The Intrepid Fallen Heroes Fund (IFHF), representatives from Camp Pendleton, and the Naval Hospital at Camp Pendleton today broke ground on a new Intrepid Spirit center that will diagnose and treat Traumatic Brain Injury (TBI) and psychological health conditions in service members at Camp Pendleton, California. The facility will be the seventh in a series of nine centers located at military bases around the country built by the IFHF, a not-for-profit organization and national leader supporting the men and women of the United States Armed Forces and their families. Intrepid Spirit centers currently are operational at Fort Belvoir, Virginia, Camp Lejeune, North Carolina, Fort Campbell, Kentucky, Fort Hood, TX, and Fort Bragg, NC, and another currently is being constructed at Joint Base Lewis-McChord, WA.
Camp Pendleton’s new Intrepid Spirit center will cost approximately $12.5 million to construct and equip with the latest in brain technology and treatment facilities and will span 25,000 square feet. Funding for the project is being raised privately through the IFHF.
“When our brave men and women in uniform who put their lives on the line for us each day are injured while protecting us and our freedoms, it is our duty as Americans to ensure they receive the very best care available,” said Arnold Fisher, Honorary Chairman of the Intrepid Fallen Heroes Fund. “Treatment of TBI and psychological health conditions is much more effective when patients can be treated closer to home where they can be surrounded by family and friends. We are proud to break ground our next Intrepid Spirit center at Camp Pendleton, our second on the West Coast, so thousands of service members can receive the care they deserve without having to travel across the country to get it.”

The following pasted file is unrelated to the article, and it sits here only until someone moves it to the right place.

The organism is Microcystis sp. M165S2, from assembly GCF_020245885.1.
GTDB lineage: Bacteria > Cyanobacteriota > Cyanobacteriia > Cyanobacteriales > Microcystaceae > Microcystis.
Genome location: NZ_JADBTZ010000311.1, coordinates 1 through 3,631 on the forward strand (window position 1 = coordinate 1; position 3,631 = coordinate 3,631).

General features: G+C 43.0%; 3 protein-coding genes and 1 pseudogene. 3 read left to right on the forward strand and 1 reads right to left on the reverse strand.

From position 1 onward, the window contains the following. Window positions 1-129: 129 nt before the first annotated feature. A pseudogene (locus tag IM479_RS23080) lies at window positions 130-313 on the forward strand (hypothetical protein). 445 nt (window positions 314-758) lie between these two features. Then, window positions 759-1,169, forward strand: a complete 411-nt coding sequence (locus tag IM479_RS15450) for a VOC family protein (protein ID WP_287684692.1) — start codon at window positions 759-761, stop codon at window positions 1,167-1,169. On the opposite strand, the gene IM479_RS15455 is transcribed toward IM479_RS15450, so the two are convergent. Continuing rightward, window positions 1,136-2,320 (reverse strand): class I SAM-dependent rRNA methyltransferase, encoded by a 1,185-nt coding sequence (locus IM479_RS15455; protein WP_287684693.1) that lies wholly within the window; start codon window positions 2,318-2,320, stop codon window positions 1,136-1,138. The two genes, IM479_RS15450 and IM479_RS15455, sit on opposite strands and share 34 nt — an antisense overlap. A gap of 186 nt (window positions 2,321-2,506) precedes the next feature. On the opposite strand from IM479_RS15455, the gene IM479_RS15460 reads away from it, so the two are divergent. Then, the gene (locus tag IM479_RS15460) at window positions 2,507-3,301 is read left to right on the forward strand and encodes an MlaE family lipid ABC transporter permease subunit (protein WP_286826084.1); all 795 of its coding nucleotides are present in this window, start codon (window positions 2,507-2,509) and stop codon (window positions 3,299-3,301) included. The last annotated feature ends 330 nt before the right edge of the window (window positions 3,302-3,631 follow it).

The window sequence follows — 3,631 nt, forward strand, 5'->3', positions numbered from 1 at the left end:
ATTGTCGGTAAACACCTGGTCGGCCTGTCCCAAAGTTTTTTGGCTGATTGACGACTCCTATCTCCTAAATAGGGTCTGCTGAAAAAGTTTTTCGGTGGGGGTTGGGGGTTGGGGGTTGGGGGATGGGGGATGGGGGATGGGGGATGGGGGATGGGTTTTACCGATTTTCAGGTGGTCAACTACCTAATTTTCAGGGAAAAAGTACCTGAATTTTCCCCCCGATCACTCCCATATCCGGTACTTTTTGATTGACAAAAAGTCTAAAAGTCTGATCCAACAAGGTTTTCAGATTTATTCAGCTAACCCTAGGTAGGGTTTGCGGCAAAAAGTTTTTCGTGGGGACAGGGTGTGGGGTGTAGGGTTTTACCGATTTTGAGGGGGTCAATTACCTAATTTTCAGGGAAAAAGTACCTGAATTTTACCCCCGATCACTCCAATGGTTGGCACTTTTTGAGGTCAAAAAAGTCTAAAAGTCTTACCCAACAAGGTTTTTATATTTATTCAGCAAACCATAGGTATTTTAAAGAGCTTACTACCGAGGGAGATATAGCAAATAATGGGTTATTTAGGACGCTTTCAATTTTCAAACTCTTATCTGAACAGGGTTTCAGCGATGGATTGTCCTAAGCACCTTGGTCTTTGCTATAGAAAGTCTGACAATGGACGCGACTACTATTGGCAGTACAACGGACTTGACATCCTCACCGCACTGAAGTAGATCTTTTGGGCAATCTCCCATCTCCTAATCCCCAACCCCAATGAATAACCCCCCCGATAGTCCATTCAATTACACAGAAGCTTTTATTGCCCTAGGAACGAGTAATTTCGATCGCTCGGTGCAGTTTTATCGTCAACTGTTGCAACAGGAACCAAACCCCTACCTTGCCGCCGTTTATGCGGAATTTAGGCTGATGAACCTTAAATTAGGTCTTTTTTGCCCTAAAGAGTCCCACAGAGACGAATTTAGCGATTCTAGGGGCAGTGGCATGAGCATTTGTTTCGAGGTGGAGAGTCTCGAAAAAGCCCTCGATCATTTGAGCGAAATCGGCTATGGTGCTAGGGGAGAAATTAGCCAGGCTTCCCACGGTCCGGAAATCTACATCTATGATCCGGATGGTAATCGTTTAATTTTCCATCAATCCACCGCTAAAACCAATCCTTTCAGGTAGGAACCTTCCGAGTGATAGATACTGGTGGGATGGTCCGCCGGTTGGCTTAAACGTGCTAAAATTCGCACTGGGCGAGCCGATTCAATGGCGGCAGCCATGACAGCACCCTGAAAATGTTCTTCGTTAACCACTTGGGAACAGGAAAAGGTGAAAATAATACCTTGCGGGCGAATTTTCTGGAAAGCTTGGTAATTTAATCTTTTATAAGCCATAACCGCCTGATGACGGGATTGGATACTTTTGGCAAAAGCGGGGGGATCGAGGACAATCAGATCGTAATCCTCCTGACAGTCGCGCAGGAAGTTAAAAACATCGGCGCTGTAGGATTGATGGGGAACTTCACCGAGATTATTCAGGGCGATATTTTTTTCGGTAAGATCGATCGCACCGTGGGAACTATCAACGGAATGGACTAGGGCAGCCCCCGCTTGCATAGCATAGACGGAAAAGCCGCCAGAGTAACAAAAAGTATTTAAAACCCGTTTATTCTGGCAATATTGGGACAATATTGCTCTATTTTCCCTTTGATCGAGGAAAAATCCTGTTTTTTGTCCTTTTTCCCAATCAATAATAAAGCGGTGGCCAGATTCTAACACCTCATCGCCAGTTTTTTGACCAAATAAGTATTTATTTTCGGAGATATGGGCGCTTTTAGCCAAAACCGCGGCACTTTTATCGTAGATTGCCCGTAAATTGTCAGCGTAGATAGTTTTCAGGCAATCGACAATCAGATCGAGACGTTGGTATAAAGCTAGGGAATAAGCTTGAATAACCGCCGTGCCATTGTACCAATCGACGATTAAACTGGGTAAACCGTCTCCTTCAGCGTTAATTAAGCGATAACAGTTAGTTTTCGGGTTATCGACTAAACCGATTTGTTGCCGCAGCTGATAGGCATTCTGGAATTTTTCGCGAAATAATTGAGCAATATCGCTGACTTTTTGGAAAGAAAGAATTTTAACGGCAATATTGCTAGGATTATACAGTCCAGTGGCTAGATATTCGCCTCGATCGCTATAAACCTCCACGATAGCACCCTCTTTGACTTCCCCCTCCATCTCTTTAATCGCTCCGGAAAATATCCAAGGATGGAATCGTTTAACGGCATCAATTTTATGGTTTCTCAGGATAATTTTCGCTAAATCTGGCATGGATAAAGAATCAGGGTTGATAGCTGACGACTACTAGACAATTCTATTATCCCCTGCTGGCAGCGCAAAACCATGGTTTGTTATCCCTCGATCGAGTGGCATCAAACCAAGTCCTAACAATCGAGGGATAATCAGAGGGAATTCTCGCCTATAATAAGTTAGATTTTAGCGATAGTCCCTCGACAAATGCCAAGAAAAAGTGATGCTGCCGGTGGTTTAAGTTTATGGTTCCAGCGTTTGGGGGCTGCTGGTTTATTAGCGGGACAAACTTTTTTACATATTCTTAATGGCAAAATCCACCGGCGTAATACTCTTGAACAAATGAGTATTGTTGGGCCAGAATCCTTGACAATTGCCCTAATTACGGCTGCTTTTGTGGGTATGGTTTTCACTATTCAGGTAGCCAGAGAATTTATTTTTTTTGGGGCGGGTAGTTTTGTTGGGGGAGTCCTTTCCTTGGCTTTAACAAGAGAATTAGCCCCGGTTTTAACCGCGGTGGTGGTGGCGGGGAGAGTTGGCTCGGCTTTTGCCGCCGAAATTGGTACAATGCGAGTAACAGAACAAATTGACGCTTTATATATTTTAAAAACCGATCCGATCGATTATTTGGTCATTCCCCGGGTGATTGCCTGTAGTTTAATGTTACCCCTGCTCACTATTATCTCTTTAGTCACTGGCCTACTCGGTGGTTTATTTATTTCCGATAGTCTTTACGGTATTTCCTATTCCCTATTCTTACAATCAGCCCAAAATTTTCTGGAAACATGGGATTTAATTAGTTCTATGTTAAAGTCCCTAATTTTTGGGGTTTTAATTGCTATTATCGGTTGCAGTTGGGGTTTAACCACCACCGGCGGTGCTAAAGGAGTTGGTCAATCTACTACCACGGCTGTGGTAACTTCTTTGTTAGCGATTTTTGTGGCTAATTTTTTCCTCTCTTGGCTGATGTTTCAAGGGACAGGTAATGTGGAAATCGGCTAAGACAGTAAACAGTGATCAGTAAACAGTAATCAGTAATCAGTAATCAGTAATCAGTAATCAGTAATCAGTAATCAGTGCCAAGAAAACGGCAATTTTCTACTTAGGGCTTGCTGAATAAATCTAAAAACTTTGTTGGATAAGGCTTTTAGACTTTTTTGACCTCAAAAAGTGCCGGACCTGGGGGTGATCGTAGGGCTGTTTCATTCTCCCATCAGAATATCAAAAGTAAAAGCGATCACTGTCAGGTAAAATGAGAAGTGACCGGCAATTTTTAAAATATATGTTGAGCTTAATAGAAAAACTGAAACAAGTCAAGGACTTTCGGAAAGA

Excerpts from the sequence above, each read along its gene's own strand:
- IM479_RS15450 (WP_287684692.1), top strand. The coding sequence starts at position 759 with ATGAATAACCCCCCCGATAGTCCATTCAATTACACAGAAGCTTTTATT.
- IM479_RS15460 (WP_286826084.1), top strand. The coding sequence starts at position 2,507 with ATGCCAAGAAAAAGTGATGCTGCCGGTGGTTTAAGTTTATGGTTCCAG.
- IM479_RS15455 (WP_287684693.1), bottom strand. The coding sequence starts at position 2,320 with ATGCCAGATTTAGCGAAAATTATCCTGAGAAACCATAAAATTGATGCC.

As home to the I Marine Expeditionary Force, composed of the 1st Marine Division, 3rd Marine Aircraft Wing, 1st Marine Logistics Group, 11th, 13th, and 15th Marine Expeditionary Units and the MEF Headquarters Group, Camp Pendleton supports more than 42,000 active duty personnel, 23,500 reserve personnel who work and train at Camp Pendleton each year, as well as more than 77,000 retired military personnel who reside within 50 miles of the base.
“We are humbled and grateful to accept this donation to the American People from the Intrepid Fallen Heroes Fund” said Commander Paul Sargent the new center’s Medical Director. “Most patients who suffer head injuries improve on their own, however, for those with persistent symptoms, numerous studies show the benefit of an interdisciplinary approach to care. This cutting-edge facility will house 2 full interdisciplinary teams focused on the recovery and rehabilitation of service members with a history of brain injury as well as its physical and psychological consequences.”
All Intrepid Spirit centers are being funded and built by the IFHF through a $100 million fundraising campaign. Though the centers are being built exclusively through private donations, each center is gifted to the Department of Defense for operation and management upon completion. All of the centers are located at military bases around the country.
The design and mission of the Intrepid Spirit centers are based on the original National Intrepid Center of Excellence (NICoE) which opened in 2010 at the Walter Reed National Military Medical Center in Bethesda, MD. Operated by the Department of Defense, NICoE is the most advanced facility of its kind in the country, and is the center of the Armed Forces’ efforts in researching, diagnosing and treating TBI, psychological health conditions and related injuries sustained by military personnel.
Posted on May 9 2017 in News